Return to the Work of Erik Maser
The Birth of Modern Beauty is a conceptual art piece that explores modern societal notions of physical beauty while simultaneously critiquing the potential of scientific trends in human genome manipulation in contrast to natural methods of human conception. Utilizing the ideas inherent in the open source culture movement, the piece uses appropriated images applied to a three-dimensional structure that remains free from fixative adhesives to allow for its constant growth and modification by anyone interested in manipulating its structural "source code".
The cardboard skeleton stands as a nonworking conceptual prototype of a machine intended to "give birth" to modern beauty, which is designed to work as follows: the mechanical arm extending from the back of the unit inserts a manipulated or edited genome code (represented in standard notation as clusters of letters) into the slot at the top of the machine where it enters the mechanical womb and transitions into an incubation period in which the genome is scientifically processed and fertilized in a complex alteration procedure invisible to the observer. After a standard period of growth and metamorphoses, the final aesthetically pleasing product, in this case an attractive photograph of Marissa Miller (a modern beauty), is ejected from the bottom of the machine.
Of course, this cardboard machine does not in fact produce stunning images from genetic source code, but rather foregrounds two very relevant topics in modern culture. Related to photography, the project calls attention to the digital manipulation of the human figure to create distorted images of beauty in society. Here, a sort of metaphor is created between the digital manipulation of a photograph (whose makeup is in fact a string of numbers) and the genetic source code (made up of clusters of letters) that determines a human being's physical characteristics in reality. This connection can be made by noticing the presence of the "code" visible through the transparent skin on Marissa's chest on the image ejected from the machine. This code emphasizes the fact that Marissa's image is not a true representation of her physical self, but instead a highly manipulated and idealized one. However, we still view her form as beautiful and visually appealing, despite her edited representation, and significantly it is this highly idealized form that many people have come to physically desire in their real lives.
Related to science, the The Birth of Modern Beauty foregrounds the highly debated topic of genetic manipulation. After the discovery, in 1966, of a unique genetic code embedded in every human's DNA molecules, scientists were actually capable of realizing a whole new possibility of creation---that of manipulating genetic source codes in order to create desirable characteristics. But they did not. Immediately after the discovery, scientists viewed the code as a new way of understanding the fundamentals of life and how the human body functions based on specific codes, without truly considering the possibility of manipulating the code itself to fit human aspirations.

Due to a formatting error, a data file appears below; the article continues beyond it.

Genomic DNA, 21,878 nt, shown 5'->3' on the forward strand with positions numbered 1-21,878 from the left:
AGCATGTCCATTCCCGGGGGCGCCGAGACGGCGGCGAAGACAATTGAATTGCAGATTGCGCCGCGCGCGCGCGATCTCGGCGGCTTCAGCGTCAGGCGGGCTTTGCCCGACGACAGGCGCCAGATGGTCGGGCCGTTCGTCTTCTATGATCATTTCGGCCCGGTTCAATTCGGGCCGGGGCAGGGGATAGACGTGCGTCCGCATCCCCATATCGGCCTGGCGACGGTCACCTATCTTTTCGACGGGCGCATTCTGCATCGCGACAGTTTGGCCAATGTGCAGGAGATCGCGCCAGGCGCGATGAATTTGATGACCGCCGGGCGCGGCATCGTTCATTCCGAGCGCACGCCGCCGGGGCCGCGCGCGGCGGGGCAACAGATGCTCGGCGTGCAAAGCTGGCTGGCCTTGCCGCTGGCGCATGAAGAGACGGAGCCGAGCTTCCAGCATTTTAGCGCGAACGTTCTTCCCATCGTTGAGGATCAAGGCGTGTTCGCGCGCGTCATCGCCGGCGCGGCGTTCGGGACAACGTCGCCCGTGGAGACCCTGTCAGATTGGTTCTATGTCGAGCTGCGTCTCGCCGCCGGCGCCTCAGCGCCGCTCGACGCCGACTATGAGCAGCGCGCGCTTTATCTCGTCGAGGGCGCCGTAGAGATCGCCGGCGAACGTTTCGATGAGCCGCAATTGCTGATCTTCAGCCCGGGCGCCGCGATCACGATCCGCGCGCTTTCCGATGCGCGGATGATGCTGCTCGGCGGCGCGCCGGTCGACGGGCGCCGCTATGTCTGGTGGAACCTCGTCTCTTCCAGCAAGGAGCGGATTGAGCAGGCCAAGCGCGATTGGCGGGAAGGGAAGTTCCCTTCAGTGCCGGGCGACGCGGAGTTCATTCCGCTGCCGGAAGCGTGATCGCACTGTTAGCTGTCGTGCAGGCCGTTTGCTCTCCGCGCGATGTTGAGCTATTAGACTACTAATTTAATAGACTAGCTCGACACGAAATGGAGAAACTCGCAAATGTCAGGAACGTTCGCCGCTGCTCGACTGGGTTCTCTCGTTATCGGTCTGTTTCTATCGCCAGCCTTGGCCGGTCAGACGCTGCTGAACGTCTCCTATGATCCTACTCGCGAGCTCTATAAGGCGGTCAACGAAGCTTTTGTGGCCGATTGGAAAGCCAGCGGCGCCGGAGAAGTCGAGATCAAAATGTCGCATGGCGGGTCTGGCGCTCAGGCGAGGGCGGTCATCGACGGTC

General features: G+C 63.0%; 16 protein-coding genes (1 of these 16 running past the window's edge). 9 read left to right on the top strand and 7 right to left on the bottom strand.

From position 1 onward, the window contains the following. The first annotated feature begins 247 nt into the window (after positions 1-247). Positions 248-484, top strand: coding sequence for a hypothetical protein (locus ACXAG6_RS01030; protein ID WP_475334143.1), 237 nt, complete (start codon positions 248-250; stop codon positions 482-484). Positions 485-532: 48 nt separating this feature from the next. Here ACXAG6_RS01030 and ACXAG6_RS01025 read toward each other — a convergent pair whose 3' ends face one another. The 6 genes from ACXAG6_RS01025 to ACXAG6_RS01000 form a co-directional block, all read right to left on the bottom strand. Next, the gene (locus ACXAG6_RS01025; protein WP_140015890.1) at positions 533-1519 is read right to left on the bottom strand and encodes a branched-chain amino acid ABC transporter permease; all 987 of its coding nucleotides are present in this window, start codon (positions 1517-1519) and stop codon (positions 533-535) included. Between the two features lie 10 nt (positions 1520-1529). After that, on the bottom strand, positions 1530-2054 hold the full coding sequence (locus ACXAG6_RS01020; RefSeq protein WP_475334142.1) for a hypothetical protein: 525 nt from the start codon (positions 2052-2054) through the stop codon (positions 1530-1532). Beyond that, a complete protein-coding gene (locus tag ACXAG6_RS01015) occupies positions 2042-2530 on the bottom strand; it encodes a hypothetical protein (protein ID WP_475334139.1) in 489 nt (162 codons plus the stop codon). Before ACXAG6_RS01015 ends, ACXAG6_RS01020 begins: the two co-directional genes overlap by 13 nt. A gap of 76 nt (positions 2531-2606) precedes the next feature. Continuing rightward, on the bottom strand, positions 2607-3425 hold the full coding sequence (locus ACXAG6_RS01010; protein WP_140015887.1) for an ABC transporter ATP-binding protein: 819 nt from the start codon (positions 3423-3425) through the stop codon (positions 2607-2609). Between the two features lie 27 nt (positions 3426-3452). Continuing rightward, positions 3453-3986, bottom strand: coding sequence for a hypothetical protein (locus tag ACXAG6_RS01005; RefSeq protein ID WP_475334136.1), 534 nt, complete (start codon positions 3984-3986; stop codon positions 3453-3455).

In more modern times, specifically after the advent of more advanced digital technologies, there has been a significant shift in the thought process surrounding genome codes. It has been a shift defined by the changing aesthetic norms of our modern society, one that I believe is largely connected to the idolization of the manipulated human form- the exact form created via extensive digital photographic manipulation. Scientists have moved from seeing the genetic code as a way to understand more fully the workings of the human body, to seeing it as a way to discover the secret to actually obtaining and creating idealized appearances in humans.
Taken to an even further extreme, one could imagine a world in which parents would be able to shop for a baby with specific characteristics by simply submitting their preferences to a scientist who would then encode a genome with the desired traits. In the future, a machine like The Birth of Modern Beauty could be realized to its fullest and completely non-conceptual potential. This conceptual cardboard machine explores exactly that potential.
Also, The Birth of Modern Beauty investigates issues of mechanical reproduction by juxtaposing the very engineered and mechanical quality of the structure, with its machine arm on which are pasted appropriated industrial images of gears, with very traditional (although technologically produced) ultrasound images of developing babies in their very natural habitat- the womb.
More than anything, this project is designed to interact with the spectator in a way that no other collage can. The structure is meant to illicit spectator interaction in the most physical sense, by requiring the viewer to move around the object to inspect its many three-dimensional aspects and the many different images pasted on its various planes. Also, the project is intended to spur a myriad of questions in the viewer's awareness regarding those issues described above, or even countless others--
Why the anatomical similarities to a scorpion? Why make a conceptual machine open source? Why leave some cardboard surfaces bare and cover others with collage imagery? Why is Marissa Miller the chosen one?
All valid questions.
Return to the Work of Erik Maser